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Sexual cannibalism, the process by which some female creatures eat their male counterparts after mating, seems quite unpleasant but has been noted at least 30 species, including those in three orders of insects and in orders of arachnids, amphipods, copepods, and gastropods. Under certain conditions, it's theoretically evolutionarily beneficial for the male to sacrifice himself for the good of his offspring. But recent research is showing sexual cannibalism may be the exception, rather than the rule, even in certain species long thought famous for it.
Insect Reproduction Can Be Messy Business
Several scientific models exist as to why sexual cannibalism occurs and just how willing the participants are. The goal of any species is to procreate and pass on genes to another generation. Some species of insects, like the male praying mantis, are a bit more willing to do whatever it takes to achieve this goal. At least in captivity and in environments where the female is concerned about limited nutritional resources, the male is sacrificed. But in the wild, this appears to happen only 5 percent to 31 percent of the time. In fact, only one species of the 2,000 species of mantis displays cannibalism 100 percent of the time, and only because it is a necessity for the species' physical mating process. Cannibalizing the male allows the female more mating time and greater chance of fertilization; ultimately the female and her offspring benefit from the vital nutrients provided.
In another example of unique cannibalizing behavior, the male sagebrush cricket allows the female to feed on his hind wings. She dines on the oozing wounds during copulation but allows the male to survive for future matings. Like the mantis, this behavior does not always occur and is dependent on the female's nutritional needs. If resources are limited, females are much more likely to seek out virgin males with intact wings. But if nutritive resources are abundant, the female is indifferent and will more willingly mate with non-virgin males -- and show no further cannibalistic behavior.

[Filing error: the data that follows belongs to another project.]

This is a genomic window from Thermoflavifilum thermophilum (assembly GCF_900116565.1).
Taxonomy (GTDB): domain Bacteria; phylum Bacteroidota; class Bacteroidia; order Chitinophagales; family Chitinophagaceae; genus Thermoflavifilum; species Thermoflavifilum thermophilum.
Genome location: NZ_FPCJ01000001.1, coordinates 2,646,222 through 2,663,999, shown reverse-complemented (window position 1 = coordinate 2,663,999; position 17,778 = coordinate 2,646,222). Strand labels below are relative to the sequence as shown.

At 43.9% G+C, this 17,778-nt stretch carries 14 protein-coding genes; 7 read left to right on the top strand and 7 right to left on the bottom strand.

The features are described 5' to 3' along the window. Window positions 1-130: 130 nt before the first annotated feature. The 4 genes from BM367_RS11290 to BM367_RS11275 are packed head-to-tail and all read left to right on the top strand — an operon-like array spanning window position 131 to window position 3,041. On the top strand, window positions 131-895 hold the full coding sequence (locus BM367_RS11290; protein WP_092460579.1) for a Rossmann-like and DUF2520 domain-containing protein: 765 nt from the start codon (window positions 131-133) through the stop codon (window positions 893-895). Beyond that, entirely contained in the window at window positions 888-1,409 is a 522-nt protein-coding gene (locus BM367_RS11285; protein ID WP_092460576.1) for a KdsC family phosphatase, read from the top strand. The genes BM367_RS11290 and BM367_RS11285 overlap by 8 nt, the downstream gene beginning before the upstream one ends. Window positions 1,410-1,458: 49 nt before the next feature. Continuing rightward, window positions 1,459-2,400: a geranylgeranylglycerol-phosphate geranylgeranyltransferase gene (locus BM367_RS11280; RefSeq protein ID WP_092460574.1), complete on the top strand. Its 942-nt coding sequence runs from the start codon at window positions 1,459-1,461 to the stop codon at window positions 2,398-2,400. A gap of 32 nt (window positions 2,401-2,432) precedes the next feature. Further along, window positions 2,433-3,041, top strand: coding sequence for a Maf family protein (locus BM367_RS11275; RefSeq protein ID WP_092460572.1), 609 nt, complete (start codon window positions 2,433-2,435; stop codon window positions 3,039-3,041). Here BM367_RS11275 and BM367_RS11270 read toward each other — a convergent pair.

The Bachelor Midge
The male bachelor midge seems to suffer more than most during copulation, but he is usually rewarded for his suffering -- even if he never knows it. During mating, the female sucks the blood from the male, causing his genitals to break off inside her. What seems gruesome is actually of evolutionary benefit, because it prevents other males from impregnating the female. Ideally, his sacrifice guarantees his offspring. A similar practice of broken male genitalia occurs in the white widow spider; however, his life and often his fertility are spared, suggesting the ultimate sacrifice isn't the only way this technique can pose an evolutionary advantage.
Scorpions and Spiders
Arachnids, which are not insects but share the insect phylum Athropoda, provide a different look at sexual cannibalism. For example, the female wolf spider occasionally engages in sexual cannibalism but only, it seems, after other options have been exhausted. When food-limited, she would much rather seek out a cricket to munch on than a conspecific male. The black widow female spider, however, has evolved to always have the option to cannibalize her mate -- in order to do so, he must place himself right between her fangs. But again, in only one species of widow is cannibalism the rule, and often the behavior is not seen in the wild. Among vertebrates, the female giant green anaconda mates in a ball of males and will eat one of them to sustain her pregnancy.
The Cannibalistic Necessity
Sexual cannibalism seems to occur more through necessity than preference. Environmental conditions -- most critically, food limitations -- significantly change the habits of insects, spiders and others. Therefore, studying these creatures in captivity and unnatural stressful conditions can significantly skew reality. But with more than 100 million insect species known to exist today, attempting to identify the extent to which sexual cannibalism occurs is a daunting and ongoing task.
- University of California, Berkeley: The Evolution of Sexual Cannibalism
- Journal of Arachnology: Frequency and Consequences of Damage to Male Copulatory Organs in a Widow Spider
- National Wildlife Magazine: Eating Among Friends
- Springer: Males Make Poor Meals: a Comparison of Nutrient Extraction During Sexual Cannibalism and Predation
- Behavioral Ecology: Female Remating Propensity Contingent on Sexual Cannibalism in Sagebrush Crickets, Cyphoderris Strepitans: A Mechanism of Cryptic Female Choice
- PBS: Meet the Munchers
- Burke Museum: Just Plain Weird Stories
- JSTOR: The Natural Selection of Sexual Cannibalism
- Behavioral Ecology: Risky Mate Search and Male Self-sacrifice in Redback Spiders
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